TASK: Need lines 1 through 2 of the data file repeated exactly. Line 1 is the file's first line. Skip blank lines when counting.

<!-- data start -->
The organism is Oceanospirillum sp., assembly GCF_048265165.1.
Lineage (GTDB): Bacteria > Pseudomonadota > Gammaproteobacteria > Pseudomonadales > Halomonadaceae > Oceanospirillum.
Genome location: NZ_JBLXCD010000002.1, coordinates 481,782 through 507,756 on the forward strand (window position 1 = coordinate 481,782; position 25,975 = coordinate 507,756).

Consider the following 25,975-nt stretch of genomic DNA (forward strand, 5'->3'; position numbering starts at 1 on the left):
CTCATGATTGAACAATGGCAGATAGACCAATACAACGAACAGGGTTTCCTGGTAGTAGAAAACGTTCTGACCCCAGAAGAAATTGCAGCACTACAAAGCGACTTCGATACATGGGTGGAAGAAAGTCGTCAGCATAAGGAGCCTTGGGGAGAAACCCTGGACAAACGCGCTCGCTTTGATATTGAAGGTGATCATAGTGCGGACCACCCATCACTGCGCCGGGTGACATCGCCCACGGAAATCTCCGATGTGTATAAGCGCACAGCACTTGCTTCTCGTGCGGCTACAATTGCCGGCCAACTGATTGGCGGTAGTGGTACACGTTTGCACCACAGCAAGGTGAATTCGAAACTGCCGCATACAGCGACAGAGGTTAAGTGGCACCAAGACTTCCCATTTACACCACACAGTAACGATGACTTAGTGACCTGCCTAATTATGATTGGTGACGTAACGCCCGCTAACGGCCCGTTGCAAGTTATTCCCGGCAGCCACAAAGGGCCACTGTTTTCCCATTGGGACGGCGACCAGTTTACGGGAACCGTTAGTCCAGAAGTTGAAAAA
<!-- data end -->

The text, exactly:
The organism is Oceanospirillum sp., assembly GCF_048265165.1.
Lineage (GTDB): Bacteria > Pseudomonadota > Gammaproteobacteria > Pseudomonadales > Halomonadaceae > Oceanospirillum.